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Past Activities 2017-2018

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Topic 1: human health [#8452]
Dear Forum,

My name is Dr. Doug Herrin. I previously worked on life sciences policy at Department of State and White House. Now I am a medical doctor at Yale University. It is a pleasure to participate in this conversation.

Discussions on synthetic biology (and gene drives, CRISPR, etc) has implications for all living organisms. Regulations surrounding these technologies would impact not only plants, insects, and nonhuman animals but also innovations in human health care, food security, and microbial life.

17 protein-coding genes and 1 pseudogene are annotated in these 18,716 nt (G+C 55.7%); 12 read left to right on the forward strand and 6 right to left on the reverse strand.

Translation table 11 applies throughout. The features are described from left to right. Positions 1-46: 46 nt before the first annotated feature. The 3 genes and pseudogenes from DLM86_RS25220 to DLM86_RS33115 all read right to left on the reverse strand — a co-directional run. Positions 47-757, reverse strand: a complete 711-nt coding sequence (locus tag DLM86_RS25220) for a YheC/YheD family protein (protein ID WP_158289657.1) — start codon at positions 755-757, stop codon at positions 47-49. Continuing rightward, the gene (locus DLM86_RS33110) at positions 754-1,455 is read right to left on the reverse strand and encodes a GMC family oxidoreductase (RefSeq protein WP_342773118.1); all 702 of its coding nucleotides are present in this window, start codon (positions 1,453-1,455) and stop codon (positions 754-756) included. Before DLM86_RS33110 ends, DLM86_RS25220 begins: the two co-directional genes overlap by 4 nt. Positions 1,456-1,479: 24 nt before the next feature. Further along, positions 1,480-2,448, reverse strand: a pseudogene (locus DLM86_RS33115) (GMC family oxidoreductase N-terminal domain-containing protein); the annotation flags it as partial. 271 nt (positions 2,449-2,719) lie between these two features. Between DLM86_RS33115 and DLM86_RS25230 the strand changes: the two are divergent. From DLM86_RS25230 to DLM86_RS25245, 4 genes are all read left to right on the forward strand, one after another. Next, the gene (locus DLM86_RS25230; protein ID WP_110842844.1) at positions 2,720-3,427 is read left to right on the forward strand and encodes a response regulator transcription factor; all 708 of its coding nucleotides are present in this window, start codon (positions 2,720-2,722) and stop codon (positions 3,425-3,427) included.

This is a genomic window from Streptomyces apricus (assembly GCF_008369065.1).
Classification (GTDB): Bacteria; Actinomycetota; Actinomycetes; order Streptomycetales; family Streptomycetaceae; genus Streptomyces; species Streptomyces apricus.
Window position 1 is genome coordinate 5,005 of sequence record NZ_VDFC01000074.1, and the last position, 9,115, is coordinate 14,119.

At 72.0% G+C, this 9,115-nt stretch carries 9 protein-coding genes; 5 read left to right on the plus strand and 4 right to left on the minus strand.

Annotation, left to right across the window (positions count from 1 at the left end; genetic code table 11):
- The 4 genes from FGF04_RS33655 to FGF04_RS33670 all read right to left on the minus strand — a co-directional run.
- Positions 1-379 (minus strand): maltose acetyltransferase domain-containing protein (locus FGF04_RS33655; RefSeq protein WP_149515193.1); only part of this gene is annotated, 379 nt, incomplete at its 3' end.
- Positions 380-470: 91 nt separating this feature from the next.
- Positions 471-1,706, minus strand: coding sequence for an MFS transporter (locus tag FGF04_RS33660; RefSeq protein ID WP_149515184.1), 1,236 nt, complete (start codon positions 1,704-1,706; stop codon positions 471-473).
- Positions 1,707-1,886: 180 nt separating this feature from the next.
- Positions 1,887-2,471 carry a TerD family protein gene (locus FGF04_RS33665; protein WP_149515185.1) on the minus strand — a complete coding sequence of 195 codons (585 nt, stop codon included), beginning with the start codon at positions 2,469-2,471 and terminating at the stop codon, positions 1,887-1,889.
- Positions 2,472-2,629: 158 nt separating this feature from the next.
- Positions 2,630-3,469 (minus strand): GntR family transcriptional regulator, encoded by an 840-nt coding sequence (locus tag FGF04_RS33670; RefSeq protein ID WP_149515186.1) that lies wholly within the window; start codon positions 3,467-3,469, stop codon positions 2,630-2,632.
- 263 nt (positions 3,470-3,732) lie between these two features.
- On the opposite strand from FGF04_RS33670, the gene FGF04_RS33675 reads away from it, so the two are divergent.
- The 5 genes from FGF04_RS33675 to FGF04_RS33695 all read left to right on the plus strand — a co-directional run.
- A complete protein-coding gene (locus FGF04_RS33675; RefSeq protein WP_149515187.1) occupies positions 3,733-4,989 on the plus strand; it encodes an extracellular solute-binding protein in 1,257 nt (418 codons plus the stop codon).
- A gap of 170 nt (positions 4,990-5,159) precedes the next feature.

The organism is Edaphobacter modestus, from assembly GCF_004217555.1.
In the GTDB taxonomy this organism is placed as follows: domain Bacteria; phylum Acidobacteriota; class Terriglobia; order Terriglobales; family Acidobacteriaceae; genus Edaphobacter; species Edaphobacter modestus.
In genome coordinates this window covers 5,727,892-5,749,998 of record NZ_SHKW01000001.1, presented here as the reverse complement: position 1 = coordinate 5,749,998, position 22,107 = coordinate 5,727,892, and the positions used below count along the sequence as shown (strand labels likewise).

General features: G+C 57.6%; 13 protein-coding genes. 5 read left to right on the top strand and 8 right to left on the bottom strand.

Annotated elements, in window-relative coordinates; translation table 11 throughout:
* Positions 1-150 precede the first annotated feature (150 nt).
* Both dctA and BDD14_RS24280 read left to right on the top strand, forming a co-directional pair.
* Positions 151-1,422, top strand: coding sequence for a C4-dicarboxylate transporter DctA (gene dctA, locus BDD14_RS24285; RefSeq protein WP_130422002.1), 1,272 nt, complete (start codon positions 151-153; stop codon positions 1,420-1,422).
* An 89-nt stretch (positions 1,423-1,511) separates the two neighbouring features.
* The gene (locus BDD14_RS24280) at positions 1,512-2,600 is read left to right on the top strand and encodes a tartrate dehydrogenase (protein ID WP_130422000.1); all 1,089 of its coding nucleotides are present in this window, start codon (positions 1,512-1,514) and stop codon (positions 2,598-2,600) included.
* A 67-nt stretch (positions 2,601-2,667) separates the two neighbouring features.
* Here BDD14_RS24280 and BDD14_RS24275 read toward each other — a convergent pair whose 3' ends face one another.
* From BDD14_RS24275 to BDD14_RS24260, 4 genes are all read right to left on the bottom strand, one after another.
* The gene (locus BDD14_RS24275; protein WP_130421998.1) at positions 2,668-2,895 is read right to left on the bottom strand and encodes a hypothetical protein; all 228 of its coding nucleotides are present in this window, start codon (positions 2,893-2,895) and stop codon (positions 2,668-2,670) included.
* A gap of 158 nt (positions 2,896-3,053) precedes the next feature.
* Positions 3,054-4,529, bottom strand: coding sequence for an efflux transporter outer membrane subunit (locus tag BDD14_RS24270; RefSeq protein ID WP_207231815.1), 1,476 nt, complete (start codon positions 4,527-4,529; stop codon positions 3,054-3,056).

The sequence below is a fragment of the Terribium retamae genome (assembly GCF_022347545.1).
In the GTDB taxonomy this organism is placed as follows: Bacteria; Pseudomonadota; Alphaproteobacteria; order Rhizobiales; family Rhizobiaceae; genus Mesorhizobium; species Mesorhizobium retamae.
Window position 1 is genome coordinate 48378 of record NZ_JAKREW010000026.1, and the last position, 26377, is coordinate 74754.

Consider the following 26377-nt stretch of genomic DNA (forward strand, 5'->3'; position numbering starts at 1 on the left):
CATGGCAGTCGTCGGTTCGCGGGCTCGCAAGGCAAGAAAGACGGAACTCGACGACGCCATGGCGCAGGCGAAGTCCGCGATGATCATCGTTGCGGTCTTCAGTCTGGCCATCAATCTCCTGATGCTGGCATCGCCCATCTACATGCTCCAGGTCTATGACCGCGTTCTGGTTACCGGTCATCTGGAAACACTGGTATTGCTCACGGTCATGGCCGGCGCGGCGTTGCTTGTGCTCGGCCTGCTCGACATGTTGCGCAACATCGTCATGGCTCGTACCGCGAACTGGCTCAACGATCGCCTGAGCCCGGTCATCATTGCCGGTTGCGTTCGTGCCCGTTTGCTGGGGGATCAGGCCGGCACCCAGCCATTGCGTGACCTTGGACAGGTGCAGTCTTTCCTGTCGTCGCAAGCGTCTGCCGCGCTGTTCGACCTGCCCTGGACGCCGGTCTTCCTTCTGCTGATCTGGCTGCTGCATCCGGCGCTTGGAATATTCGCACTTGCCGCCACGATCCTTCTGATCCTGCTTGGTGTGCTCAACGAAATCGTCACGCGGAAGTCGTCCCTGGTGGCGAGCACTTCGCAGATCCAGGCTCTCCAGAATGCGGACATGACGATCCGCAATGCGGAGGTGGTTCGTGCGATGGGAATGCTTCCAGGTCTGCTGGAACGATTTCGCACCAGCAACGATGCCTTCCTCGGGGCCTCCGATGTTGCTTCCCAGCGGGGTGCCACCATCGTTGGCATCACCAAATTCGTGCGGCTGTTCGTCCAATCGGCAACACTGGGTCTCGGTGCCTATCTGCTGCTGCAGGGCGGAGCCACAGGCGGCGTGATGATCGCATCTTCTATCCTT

Historically it seems this forum has briefly discussed health implications, but has not included a robust and regular conversation on public health or human health perspective. The full and proven applications of synthetic biology and gene editing technologies could reasonably lead to life-saving interventions and reduce the effect of disease through somatic and germ line mutations; granted, there is cost-benefit to any new medication or procedure. Lives could be saved through the role of gene drives in reducing the transmission of mosquito diseases, gene editing that modifies host responses against infectious (HIV) and immunological diseases, and combating cancer and genetic diseases. Platform technologies have a high likelihood of leading to R&D breakthroughs (vaccines, medications, therapies, etc) with a likely substantial impact on the bioeconomy and entrepreneurial/business ecosystems.